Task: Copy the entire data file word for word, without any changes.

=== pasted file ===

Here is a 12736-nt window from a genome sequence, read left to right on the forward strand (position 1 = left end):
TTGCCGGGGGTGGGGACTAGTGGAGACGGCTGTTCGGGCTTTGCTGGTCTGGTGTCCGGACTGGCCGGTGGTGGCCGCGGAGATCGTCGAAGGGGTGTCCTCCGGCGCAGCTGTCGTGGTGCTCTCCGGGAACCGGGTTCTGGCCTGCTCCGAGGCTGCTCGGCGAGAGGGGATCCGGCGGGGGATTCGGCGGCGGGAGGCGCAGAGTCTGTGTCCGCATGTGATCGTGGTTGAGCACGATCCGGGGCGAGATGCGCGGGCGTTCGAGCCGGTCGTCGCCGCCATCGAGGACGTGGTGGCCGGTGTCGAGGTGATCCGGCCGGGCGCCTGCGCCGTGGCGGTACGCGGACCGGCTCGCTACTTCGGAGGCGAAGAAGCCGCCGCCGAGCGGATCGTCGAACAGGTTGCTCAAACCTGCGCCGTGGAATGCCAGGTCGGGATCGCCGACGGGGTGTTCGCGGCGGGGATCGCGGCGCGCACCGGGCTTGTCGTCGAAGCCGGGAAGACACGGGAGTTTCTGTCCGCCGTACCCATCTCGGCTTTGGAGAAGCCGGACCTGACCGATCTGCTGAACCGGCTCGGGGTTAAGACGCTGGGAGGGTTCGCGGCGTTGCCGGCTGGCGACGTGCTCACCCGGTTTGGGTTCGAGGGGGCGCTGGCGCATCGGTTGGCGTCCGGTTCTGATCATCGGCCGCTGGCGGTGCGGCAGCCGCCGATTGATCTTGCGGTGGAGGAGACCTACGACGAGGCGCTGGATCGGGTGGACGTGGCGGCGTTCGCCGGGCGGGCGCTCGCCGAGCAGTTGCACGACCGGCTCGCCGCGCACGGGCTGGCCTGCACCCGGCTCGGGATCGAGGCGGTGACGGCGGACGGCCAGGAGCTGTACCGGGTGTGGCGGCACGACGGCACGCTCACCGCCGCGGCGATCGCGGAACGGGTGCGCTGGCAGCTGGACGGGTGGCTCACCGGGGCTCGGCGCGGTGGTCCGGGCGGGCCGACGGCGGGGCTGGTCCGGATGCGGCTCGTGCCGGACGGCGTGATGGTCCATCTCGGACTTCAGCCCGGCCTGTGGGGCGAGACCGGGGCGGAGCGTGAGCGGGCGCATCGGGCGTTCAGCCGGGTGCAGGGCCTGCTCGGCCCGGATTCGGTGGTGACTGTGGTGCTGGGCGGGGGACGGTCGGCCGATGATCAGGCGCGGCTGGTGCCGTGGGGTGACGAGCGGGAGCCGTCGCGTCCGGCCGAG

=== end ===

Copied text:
Here is a 12736-nt window from a genome sequence, read left to right on the forward strand (position 1 = left end):
TTGCCGGGGGTGGGGACTAGTGGAGACGGCTGTTCGGGCTTTGCTGGTCTGGTGTCCGGACTGGCCGGTGGTGGCCGCGGAGATCGTCGAAGGGGTGTCCTCCGGCGCAGCTGTCGTGGTGCTCTCCGGGAACCGGGTTCTGGCCTGCTCCGAGGCTGCTCGGCGAGAGGGGATCCGGCGGGGGATTCGGCGGCGGGAGGCGCAGAGTCTGTGTCCGCATGTGATCGTGGTTGAGCACGATCCGGGGCGAGATGCGCGGGCGTTCGAGCCGGTCGTCGCCGCCATCGAGGACGTGGTGGCCGGTGTCGAGGTGATCCGGCCGGGCGCCTGCGCCGTGGCGGTACGCGGACCGGCTCGCTACTTCGGAGGCGAAGAAGCCGCCGCCGAGCGGATCGTCGAACAGGTTGCTCAAACCTGCGCCGTGGAATGCCAGGTCGGGATCGCCGACGGGGTGTTCGCGGCGGGGATCGCGGCGCGCACCGGGCTTGTCGTCGAAGCCGGGAAGACACGGGAGTTTCTGTCCGCCGTACCCATCTCGGCTTTGGAGAAGCCGGACCTGACCGATCTGCTGAACCGGCTCGGGGTTAAGACGCTGGGAGGGTTCGCGGCGTTGCCGGCTGGCGACGTGCTCACCCGGTTTGGGTTCGAGGGGGCGCTGGCGCATCGGTTGGCGTCCGGTTCTGATCATCGGCCGCTGGCGGTGCGGCAGCCGCCGATTGATCTTGCGGTGGAGGAGACCTACGACGAGGCGCTGGATCGGGTGGACGTGGCGGCGTTCGCCGGGCGGGCGCTCGCCGAGCAGTTGCACGACCGGCTCGCCGCGCACGGGCTGGCCTGCACCCGGCTCGGGATCGAGGCGGTGACGGCGGACGGCCAGGAGCTGTACCGGGTGTGGCGGCACGACGGCACGCTCACCGCCGCGGCGATCGCGGAACGGGTGCGCTGGCAGCTGGACGGGTGGCTCACCGGGGCTCGGCGCGGTGGTCCGGGCGGGCCGACGGCGGGGCTGGTCCGGATGCGGCTCGTGCCGGACGGCGTGATGGTCCATCTCGGACTTCAGCCCGGCCTGTGGGGCGAGACCGGGGCGGAGCGTGAGCGGGCGCATCGGGCGTTCAGCCGGGTGCAGGGCCTGCTCGGCCCGGATTCGGTGGTGACTGTGGTGCTGGGCGGGGGACGGTCGGCCGATGATCAGGCGCGGCTGGTGCCGTGGGGTGACGAGCGGGAGCCGTCGCGTCCGGCCGAG